She can look in the foggy mirror every day after her steaming shower and never feel beautiful again. Though her skin was still an even tone of brown and gleamed through the dampness of the air; though her hair was dark as onyx and captured many eyes into it's luster, she will never, ever see herself as pretty.

She has accepted her scars, long ago. But she fails to realize the symbolization of them; she never accepted the truth behind them, until now.

Fate wasn't all giving, fate didn't hand her destiny without a catch; fate made sure she paid for her betrayal, and fate got her good.

She turns her face into all sorts of angles but the scars will never leave her. She merely looks at herself dissatisfied with what she's become and how she's obtained it. She observes her morality and goodness with the three simple lines that scrape her once beautiful face.

She grimaces, but it always looks like she grimaces. It always looks like she was unhappy, but maybe the permanent tugging of her smile symbolizes how Emily will never truly be happy...

How she hides her anger and pain with love, how her facade has fooled everyone. How she hates herself every day for hurting her best friend.

How she despises Sam for making her choose. How she loves him with all her heart. How she feels ugly every time when her flawlessly skinned and perfectly sculpted, yet heartbroken cousin steps in the house.

Leah doesn't even acknowledge Emily's appearance, and this troubles her.

A broken face, for a broken heart. Though no one could see Leah's pain, she knew it was far worse than her own.

Of course, she detests the stares in the Supermarkets when she buys eggs for her prized muffins, she hates when children cry at the sight of her, as if she was ugly like a monster.

Maybe she was a monster. After all, best friends didn't steal their friends boyfriend. Best friends never chose a man over the girl they've loved since they were one.

What will her own children think of her? After all, they will exist. That's the whole reason why Sam is even with her, right now. That's her duty to the tribe.

She broke her best friends heart for the simple duty of procreation; she betrayed her best friend in the worst way possible, just so tribal blood can run through their blood, royally and respectfully. How can she ever justify that?

How could she ever feel loved, knowing her cousin was chosen? How could she not feel second best? How could she not feel inferior?

She had always been smaller, Leah was always better. But now she owns her not only in beauty, but in morals. Leah would have never betrayed Emily, Leah would have continued fighting even if it ripped her soul in two.

Leah would have chosen Emily; but Emily had chose Sam. Emily had chose a man who she hadn't even known. Emily had chosen a man who told her he loved her, before even learning her last name. Emily had trusted a man over her own sister.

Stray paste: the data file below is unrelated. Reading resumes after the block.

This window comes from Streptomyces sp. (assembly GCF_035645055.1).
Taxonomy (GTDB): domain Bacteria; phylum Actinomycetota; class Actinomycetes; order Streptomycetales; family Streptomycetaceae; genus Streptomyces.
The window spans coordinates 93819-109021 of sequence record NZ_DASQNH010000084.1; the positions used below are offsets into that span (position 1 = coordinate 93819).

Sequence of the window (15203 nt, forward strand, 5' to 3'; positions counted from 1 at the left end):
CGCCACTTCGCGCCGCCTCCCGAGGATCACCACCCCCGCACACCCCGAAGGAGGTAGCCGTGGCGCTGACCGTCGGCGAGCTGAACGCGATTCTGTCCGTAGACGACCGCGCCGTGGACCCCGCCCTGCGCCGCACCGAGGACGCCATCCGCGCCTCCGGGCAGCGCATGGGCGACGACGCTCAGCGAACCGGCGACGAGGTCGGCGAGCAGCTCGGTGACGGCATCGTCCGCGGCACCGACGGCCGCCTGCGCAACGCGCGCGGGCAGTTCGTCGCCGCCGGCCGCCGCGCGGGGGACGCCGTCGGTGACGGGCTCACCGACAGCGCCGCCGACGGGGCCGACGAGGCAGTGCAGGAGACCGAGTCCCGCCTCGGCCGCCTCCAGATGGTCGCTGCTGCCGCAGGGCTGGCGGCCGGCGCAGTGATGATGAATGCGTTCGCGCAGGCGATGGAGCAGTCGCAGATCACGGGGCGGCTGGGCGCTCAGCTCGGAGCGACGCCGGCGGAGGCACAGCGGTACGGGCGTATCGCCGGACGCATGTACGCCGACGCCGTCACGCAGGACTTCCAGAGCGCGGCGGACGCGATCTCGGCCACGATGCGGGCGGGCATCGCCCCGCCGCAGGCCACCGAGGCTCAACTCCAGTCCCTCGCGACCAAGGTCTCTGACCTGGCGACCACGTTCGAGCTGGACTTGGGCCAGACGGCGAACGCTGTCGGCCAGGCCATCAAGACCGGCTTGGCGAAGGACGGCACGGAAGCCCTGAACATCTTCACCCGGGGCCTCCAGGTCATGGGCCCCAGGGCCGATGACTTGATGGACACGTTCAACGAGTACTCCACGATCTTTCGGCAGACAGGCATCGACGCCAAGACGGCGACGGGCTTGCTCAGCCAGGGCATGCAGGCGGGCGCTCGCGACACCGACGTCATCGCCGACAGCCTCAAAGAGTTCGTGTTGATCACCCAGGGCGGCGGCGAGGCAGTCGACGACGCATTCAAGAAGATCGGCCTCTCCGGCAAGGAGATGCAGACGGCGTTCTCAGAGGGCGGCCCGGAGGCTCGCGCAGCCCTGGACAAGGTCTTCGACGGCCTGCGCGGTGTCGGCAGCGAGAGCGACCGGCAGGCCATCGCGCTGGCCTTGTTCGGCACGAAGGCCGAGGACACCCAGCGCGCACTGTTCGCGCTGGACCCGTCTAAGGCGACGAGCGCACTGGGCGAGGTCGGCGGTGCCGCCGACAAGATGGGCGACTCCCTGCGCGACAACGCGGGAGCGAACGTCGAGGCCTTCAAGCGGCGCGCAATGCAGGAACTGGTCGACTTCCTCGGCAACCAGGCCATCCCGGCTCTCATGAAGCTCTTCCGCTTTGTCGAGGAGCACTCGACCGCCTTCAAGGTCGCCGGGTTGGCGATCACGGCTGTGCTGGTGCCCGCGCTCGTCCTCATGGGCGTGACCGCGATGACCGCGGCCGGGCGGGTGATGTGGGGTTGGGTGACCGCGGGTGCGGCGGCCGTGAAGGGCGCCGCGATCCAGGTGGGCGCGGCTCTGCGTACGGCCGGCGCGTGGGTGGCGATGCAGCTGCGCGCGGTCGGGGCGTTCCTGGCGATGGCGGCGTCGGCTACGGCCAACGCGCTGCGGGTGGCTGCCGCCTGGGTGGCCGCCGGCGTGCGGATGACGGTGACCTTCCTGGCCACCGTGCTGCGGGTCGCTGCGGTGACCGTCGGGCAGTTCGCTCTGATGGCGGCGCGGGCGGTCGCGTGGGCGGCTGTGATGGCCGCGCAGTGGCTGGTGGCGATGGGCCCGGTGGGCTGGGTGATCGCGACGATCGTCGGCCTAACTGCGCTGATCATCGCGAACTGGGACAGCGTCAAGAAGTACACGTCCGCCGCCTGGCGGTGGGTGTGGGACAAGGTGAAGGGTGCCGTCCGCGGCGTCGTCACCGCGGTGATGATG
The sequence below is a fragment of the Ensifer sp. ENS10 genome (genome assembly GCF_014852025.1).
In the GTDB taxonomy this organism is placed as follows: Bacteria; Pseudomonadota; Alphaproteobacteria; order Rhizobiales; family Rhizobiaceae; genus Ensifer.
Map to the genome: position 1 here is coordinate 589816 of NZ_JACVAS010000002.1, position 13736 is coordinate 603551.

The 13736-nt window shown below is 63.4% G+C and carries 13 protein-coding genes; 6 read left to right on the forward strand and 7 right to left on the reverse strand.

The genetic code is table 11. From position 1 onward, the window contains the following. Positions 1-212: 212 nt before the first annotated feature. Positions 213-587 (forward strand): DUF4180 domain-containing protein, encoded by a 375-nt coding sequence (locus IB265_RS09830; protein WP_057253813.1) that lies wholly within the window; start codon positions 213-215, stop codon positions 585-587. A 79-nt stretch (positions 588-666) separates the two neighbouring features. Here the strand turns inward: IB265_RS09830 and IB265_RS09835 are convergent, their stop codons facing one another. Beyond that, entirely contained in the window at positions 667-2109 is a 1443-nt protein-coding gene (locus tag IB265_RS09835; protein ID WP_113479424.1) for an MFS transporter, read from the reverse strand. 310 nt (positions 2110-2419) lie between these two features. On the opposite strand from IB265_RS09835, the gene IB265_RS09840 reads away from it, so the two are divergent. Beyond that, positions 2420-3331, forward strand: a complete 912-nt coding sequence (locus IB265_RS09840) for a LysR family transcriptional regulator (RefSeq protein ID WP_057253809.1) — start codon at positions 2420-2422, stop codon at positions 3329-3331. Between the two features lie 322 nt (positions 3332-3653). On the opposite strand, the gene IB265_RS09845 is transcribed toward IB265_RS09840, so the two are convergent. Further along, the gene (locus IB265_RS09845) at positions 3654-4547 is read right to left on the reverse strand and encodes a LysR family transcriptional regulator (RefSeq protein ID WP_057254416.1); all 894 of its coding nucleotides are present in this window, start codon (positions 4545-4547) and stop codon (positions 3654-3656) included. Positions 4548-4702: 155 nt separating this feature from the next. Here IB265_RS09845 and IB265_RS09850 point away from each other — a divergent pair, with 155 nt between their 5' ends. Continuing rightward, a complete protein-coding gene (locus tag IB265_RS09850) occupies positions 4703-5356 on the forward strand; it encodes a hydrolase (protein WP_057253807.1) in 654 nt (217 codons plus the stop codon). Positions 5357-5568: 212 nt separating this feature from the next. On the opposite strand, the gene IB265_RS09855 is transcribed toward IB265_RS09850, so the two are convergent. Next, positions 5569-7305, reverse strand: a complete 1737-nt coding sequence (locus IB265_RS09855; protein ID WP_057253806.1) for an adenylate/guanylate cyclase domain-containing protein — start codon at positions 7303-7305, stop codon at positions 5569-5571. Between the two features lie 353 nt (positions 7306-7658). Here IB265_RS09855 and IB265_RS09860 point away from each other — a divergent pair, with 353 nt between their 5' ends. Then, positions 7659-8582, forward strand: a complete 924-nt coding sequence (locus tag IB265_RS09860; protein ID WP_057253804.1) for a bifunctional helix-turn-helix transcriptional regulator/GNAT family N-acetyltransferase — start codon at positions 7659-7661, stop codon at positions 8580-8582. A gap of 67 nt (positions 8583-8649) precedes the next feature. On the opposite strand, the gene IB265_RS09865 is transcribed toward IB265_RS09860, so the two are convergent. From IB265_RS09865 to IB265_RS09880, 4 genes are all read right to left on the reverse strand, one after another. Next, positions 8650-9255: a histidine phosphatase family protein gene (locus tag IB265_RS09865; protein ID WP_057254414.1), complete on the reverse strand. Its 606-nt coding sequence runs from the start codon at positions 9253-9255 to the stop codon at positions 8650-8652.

And the scars she bears today, will always represent her choice. Her scars will show how sick and disgusting the world she lives in today; it will show selfishness and cruelty. The scars will forever tell a story —about how a woman betrayed her family.

And the story will be told to children, but it will be an example of what not to do. It was display how forgetting what you are, and losing all your family ties leads to nothingness and sorrow. It shows that the treachery had not only lead to her ugliness, but her abolishment in her own family.

Sure, her family had forgave her. But her own mother had expressed more than once of her disgust for this situation. She loved her daughter plenty, but disguised her unhappiness with her daughters choice in men, by simply scowling and shaking her head disapprovingly whenever she came to visit.

Her own aunt had disowned her, before learning of the truth. And even then, her arms were never opened as it was before. Emily was able to walk in the Clearwater residence without knocking, but now, she hasn't step foot there.

Her own uncle, Harry — though knowledgeable of the imprint at the time, told her that he'd choose his flesh and blood over her any day, no matter the circumstance. And Emily had taken it. That was ten minutes before he died, and Emily had been forever guilty.

Her scars will also symbolize justice, for she believed was her punishment. Her scars will stick with her until she dies, no matter the consequence.

And though she wishes and prays for sympathy, she will never get it even from a wanderer. Not because they were unsettling, but because — even with the lack of knowledge in Quileute mythology, it is obvious to any stranger that those scars resemble much more than a bear attack.

It is obvious, from the ways that her eyes dart back in forth that this woman was not a victim, but a murderer. There was a sixth sense seeping into each and everyone's souls whenever they looked into the eyes of Emily Young; there was a sense of understanding, comprehension of this woman's innocence or morals. You didn't have to know the detials, you just did.

And it was easy to not feel sorry for her.